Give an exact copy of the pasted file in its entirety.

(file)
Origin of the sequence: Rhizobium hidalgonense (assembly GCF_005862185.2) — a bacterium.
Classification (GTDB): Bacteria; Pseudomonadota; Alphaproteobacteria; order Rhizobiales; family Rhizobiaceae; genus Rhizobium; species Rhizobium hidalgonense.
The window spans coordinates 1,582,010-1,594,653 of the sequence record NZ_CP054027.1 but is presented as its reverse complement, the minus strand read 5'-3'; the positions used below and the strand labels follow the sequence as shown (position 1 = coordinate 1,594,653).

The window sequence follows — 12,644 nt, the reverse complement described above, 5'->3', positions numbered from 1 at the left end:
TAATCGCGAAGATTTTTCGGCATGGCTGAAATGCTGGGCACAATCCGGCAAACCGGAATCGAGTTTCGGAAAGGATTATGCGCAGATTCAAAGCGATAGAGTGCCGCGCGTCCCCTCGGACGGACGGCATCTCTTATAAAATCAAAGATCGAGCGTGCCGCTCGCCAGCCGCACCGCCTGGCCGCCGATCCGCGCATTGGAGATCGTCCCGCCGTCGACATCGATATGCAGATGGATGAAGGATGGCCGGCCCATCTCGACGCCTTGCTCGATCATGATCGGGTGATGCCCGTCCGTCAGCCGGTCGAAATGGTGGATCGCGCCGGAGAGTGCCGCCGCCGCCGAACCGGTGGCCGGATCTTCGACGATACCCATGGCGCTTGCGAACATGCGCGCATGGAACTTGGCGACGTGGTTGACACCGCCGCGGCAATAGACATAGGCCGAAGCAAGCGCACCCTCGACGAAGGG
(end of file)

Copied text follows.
Origin of the sequence: Rhizobium hidalgonense (assembly GCF_005862185.2) — a bacterium.
Classification (GTDB): Bacteria; Pseudomonadota; Alphaproteobacteria; order Rhizobiales; family Rhizobiaceae; genus Rhizobium; species Rhizobium hidalgonense.
The window spans coordinates 1,582,010-1,594,653 of the sequence record NZ_CP054027.1 but is presented as its reverse complement, the minus strand read 5'-3'; the positions used below and the strand labels follow the sequence as shown (position 1 = coordinate 1,594,653).

The window sequence follows — 12,644 nt, the reverse complement described above, 5'->3', positions numbered from 1 at the left end:
TAATCGCGAAGATTTTTCGGCATGGCTGAAATGCTGGGCACAATCCGGCAAACCGGAATCGAGTTTCGGAAAGGATTATGCGCAGATTCAAAGCGATAGAGTGCCGCGCGTCCCCTCGGACGGACGGCATCTCTTATAAAATCAAAGATCGAGCGTGCCGCTCGCCAGCCGCACCGCCTGGCCGCCGATCCGCGCATTGGAGATCGTCCCGCCGTCGACATCGATATGCAGATGGATGAAGGATGGCCGGCCCATCTCGACGCCTTGCTCGATCATGATCGGGTGATGCCCGTCCGTCAGCCGGTCGAAATGGTGGATCGCGCCGGAGAGTGCCGCCGCCGCCGAACCGGTGGCCGGATCTTCGACGATACCCATGGCGCTTGCGAACATGCGCGCATGGAACTTGGCGACGTGGTTGACACCGCCGCGGCAATAGACATAGGCCGAAGCAAGCGCACCCTCGACGAAGGG